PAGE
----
Skylyn (age 16)
Diabetes is at the forefront of my mind often but probably not as often as others might think. The times I think about my diabetes are around mealtimes or before I am going to eat something, if I feel low or high, or before and during events. Whether these events be just hanging out with friends or fancy occasions, I think about if I am going to test my BG or not and if so when, how much insulin I need to give myself for the food I may have just eaten, or how and if my pump and sensor will work with my outfit. Other than that, I am usually focused on whatever it is I am or will be doing.
Erin (age 17)
Diabetes is on my mind not 24/7, but only when I’m eating or feel low or high.
Claire (age 17)
It’s often on my mind, but I find it unhealthy if it’s on your mind 24/7. I’m sure many parents of T1D children would like it to be that way, but it’s not really a good way for a kid to live.
Laura (age 17)
I actually sometimes go throughout the day and forget that I have diabetes. (I never actually stop taking care of myself, though.) I don’t feel like I need to think about diabetes constantly because it’s not the only important aspect of my life. I feel like even when I’m older, I’ll continue thinking about it from time to time when I need to, and not let it consume my thoughts.
Ashley C. (age 14)
Honestly I don’t really worry about it unless I’m doing something really active or my bg is all over the place.
Jessica (age 20)
I’ll admit that diabetes is not at the forefront of my mind as often as it should be. However, I don’t agree with the statement that it should be thought about 24/7. Diabetes is a part of you, not who you are. You don’t think about going to the bathroom 24/7, but you go when you need to. I feel diabetes works similarly. As we get older we are able to read the signs and signals from our body and know that we must check and bolus at meal times. It is necessary to think about diabetes at the appropriate times, just like it is necessary to think about and go to the bathroom when your body tells you. Being at college, as well as having a busier life as I get older, has made diabetes take a back burner at certain times. Nonetheless, I feel it is most important that I recognize this and I am working on fixing it. Diabetes is not easy to live with and it takes more mental awareness than people realize, however, it is not our whole lives.
Nick (age 20)
I don’t think it’s reasonable to think about it in 24/7 terms. Most of the day, I honestly forget about mine. A CGM and pump keep me on track in between meals, and they even calculate my dosages at meals. As I get older, the technology is only going to get better and do more.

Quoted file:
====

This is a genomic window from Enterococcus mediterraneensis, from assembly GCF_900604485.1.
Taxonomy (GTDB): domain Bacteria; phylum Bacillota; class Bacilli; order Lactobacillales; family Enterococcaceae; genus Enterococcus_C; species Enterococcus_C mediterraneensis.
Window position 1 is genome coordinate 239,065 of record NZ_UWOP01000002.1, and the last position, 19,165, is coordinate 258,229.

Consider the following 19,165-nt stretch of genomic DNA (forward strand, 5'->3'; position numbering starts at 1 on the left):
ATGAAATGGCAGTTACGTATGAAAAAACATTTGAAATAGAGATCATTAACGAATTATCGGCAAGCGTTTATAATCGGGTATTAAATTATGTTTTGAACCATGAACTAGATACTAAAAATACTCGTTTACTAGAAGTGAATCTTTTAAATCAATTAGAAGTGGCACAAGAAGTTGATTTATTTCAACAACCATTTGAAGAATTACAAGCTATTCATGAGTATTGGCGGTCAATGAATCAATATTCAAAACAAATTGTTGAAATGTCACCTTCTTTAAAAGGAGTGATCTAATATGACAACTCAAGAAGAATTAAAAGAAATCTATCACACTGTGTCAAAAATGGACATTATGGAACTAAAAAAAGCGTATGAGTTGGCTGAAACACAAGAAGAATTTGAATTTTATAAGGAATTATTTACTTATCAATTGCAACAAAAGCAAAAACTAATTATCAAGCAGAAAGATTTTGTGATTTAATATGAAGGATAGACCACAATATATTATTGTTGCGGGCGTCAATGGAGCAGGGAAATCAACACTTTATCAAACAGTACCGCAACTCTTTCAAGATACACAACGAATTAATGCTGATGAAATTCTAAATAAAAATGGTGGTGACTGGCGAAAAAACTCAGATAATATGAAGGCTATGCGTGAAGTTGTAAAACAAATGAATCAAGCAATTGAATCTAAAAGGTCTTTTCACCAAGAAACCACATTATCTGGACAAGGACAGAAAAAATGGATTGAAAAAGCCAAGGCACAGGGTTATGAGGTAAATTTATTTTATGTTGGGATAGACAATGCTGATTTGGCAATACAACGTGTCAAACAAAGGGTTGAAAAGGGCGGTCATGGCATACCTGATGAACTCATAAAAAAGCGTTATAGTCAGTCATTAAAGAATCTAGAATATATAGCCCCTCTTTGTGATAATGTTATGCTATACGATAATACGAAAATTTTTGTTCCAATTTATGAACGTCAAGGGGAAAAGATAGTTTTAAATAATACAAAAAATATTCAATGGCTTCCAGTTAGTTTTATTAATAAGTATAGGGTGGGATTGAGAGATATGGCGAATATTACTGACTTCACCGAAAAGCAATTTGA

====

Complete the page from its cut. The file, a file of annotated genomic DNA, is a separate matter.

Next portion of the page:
Mercedes (age 16)
Diabetes is always on your mind, but it is only in the background more so than your number one thought. Diabetes should be something on your mind, because once you don’t think about it, you forget what lows feel like and you start having problems.
Cameron (age 17)
Diabetes is not on my mind 24/7. I don’t think about it every second of the day. I still test and bolus for my meals and try to check my CGM to see if I need to do corrections or anything, but sometimes I like to act as though diabetes doesn’t even exist.
Lexi (age 16)
I don’t think it should be thought of 24/7 because sometimes something else is important to think about. It’s not like you’re constantly having low blood sugars every 30 minutes. During sports or anything like that is most likely when you should be more concerned about your diabetes.
Vanessa (age 16)
Diabetes is always on my mind 24/7 because it effects the way I feel every moment of the day. And I’m always thinking I need to check or I need to do a shot all of the time. Especially when I’m driving now it’s always on my mind and I’m always making sure I’m in range so I can drive safe.
Ashley B. (age 16)
Diabetes isn’t on the forefront of my mind very often. Only when my blood sugar is high or low or if I’m sick do I worry about it.
Julia (age 14)
I personally think diabetes is a constant thought if you’re taking care of yourself properly. You always have to think about how many carbs a certain food is and when to check your sugar. I also think people think about it more when they have a pump because it beeps a lot so you’re reminded frequently. I don’t think for me that will change as I get older because I plan on taking care of myself when I leave for college and the rest of my life
Jordan (age 18)
It is never in the forefront of my mind. I only think about it when I need to test and eat.